• Rebecca Hoover said

        I actually do think a clinical trial or two would be effective in helping quash what is a procedure that does not seem to provided intended benefits. I recall that bee stings were viewed by many with MS as a cure but after a clinical trial showed that bee stings were not an effective treatment for MS, the popularity of bee strings dropped to almost non-existent.

        It is interesting that the public seems to understand and trust clinical trials. I do not think CCSVI procedures will stop until clinical trials have been completed. As it is, more and more are getting these procedures done everyday and a regular industry is developing.

      • Colin Rose said

        Surgical treatments are different than drug treatments. Even if there is good scientific proof of absence of benefit they are still done and paid for by insurance companies and medicare. See my latest post on therapeutic knee arthroscopy and vertebroplasty. In the case of “liberation” the YouTube videos have such a powerful effect upon the gullible that it is unlikely any trial will reduce the demand or convince “liberation” surgeons to act professionally.

        https://medicalmyths.wordpress.com/2010/12/18/therapeutic-knee-arthroscopy-and-vertebroplasty-surgical-scams-for-which-we-all-pay/

  2. chiefumtaga said

    Thankfully scientific research is not yet determined by public popularity, due to the lack of scientific and medical understanding in the general population. Witness large numbers of patients suffering from a cold or influenza(caused by viruses)demanding treatment with antibiotics(effective against bacteria, useless against viruses).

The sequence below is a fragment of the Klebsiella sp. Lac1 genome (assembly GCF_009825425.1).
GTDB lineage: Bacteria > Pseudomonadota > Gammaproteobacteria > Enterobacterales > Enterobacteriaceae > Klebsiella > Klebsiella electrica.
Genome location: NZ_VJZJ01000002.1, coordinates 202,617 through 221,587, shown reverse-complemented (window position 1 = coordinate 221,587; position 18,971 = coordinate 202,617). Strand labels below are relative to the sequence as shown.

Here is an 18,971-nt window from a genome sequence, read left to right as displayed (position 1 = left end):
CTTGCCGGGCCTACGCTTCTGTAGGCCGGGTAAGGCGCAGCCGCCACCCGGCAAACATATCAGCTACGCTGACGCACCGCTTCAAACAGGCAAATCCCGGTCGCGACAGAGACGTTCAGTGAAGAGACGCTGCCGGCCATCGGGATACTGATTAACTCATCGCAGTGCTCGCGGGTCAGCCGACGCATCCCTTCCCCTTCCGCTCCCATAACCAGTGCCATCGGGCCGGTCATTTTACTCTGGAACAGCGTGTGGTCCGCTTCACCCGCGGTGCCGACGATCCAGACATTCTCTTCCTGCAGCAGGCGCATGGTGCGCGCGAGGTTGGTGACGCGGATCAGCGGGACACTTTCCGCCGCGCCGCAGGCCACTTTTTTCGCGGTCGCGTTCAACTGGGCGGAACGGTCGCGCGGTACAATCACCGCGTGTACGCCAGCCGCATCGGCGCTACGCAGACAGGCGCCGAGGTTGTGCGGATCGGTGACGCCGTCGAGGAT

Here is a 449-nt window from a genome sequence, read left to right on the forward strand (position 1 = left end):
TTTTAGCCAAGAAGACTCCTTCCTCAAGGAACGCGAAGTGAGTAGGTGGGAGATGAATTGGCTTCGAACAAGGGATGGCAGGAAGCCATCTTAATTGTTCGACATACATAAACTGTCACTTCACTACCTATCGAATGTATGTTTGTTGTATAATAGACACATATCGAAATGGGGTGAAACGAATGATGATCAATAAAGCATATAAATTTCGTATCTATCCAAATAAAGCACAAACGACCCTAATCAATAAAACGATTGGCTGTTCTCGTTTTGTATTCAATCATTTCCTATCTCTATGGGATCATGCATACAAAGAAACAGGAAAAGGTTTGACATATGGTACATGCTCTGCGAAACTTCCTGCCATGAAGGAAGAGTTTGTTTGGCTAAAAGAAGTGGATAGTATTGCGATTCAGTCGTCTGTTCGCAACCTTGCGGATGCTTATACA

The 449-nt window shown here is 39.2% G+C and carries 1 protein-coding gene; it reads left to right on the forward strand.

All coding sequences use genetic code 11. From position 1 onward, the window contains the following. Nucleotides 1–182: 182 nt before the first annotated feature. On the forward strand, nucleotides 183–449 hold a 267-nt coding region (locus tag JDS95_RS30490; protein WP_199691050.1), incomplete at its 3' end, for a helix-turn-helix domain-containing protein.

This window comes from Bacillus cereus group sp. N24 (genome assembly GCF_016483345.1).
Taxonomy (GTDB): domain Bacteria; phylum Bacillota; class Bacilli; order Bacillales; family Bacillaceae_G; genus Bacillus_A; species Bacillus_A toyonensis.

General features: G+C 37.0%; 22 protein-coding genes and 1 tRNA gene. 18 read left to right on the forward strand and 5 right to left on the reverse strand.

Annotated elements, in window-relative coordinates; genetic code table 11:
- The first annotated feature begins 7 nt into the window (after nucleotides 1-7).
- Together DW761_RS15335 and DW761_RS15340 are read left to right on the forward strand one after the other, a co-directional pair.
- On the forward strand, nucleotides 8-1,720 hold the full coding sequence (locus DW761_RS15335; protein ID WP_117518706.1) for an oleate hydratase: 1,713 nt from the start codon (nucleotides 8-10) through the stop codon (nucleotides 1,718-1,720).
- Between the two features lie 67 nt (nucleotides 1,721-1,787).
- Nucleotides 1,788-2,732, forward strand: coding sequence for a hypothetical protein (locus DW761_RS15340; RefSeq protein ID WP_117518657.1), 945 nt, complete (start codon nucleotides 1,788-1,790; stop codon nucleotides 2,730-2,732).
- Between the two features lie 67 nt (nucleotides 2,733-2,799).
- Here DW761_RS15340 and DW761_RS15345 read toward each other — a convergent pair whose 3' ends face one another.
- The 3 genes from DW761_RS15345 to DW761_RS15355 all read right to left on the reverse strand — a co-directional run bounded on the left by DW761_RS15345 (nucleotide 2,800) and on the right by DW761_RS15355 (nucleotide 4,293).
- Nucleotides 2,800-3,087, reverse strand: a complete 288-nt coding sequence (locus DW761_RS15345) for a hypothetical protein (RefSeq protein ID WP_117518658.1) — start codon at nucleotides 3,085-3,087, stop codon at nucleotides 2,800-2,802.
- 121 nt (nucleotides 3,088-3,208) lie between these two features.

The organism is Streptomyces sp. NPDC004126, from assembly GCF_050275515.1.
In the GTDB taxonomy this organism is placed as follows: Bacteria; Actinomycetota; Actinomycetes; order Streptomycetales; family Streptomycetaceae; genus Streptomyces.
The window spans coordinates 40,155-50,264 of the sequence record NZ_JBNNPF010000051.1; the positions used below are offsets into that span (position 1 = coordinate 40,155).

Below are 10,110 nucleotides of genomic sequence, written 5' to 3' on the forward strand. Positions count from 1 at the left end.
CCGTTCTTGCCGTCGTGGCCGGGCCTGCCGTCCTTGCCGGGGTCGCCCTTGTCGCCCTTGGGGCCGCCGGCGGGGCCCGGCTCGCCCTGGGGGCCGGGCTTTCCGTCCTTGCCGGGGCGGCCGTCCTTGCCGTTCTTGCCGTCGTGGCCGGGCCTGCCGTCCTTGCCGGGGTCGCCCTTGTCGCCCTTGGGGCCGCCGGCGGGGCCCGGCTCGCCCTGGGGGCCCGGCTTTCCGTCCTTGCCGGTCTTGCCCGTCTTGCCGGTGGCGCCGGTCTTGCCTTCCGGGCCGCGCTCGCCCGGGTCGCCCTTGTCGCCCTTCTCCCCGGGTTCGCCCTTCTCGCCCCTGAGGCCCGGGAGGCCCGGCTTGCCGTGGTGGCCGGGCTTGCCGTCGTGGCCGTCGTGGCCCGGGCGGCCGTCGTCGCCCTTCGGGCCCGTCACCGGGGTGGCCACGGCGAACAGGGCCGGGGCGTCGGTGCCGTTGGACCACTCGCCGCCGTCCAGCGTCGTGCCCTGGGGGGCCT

I think one should view the poll results very skeptically, go to the Agnus Reid home page and read the details of the poll. 50% of respondents said prior to the poll they had never heard of the “Liberation Treatment”, but over 80% support using it to treat MS. How credible is that kind of response??!! No where on the poll data is a response along the lines of “Since I have not heard of the Liberation Treatment and do not follow the medical literature I do not have enough information to repond to this question”. Lots of people feel obligated to provide some type of response to these questions even if they have no idea what is being discussed , especially since the preambles to the questions are so leading and only mention opposition from neurologists and not discussing the numerous research papers that could not replicate Dr. Zamboni’s results.
    And remember most polling companies are contracted by polling companies for a client (be it an industry or industry organization, non-government organization or public pressure group). So if an organization did pay for this poll it would be nice to know which one it is and if they had a hand in formulating the questions.

  3. Rebecca Hoover said

    Colin Rose, you may have a point that the public is less able to appreciate the results of surgery-related clinical trials. On the hand, one will never reach everyone. While the clinical trial on bee stings and MS convinced most, there are still a few hangers on who are still trying bee stings. At least the clinical trial was effective in stopping most of the bee sting nonsense. I think a couple of clinical trials for CCSVI procedures would have the same results. Most but not all would be convinced.

    I am seeing folks in the middle of MS relapses rush off for ‘liberation’ procedures and then attribute their improvements to the liberation procedures. Of course, we know that most relapses get better even if one does nothing. As a result it is sad to see families spend their life savings on these so-called liberation procedures. I feel that whatever we can do to help educate those with MS and their families would be helpful.

    I continue to hope that a couple of clinical trials will be completed soon because I think such trials would serve an important educational role.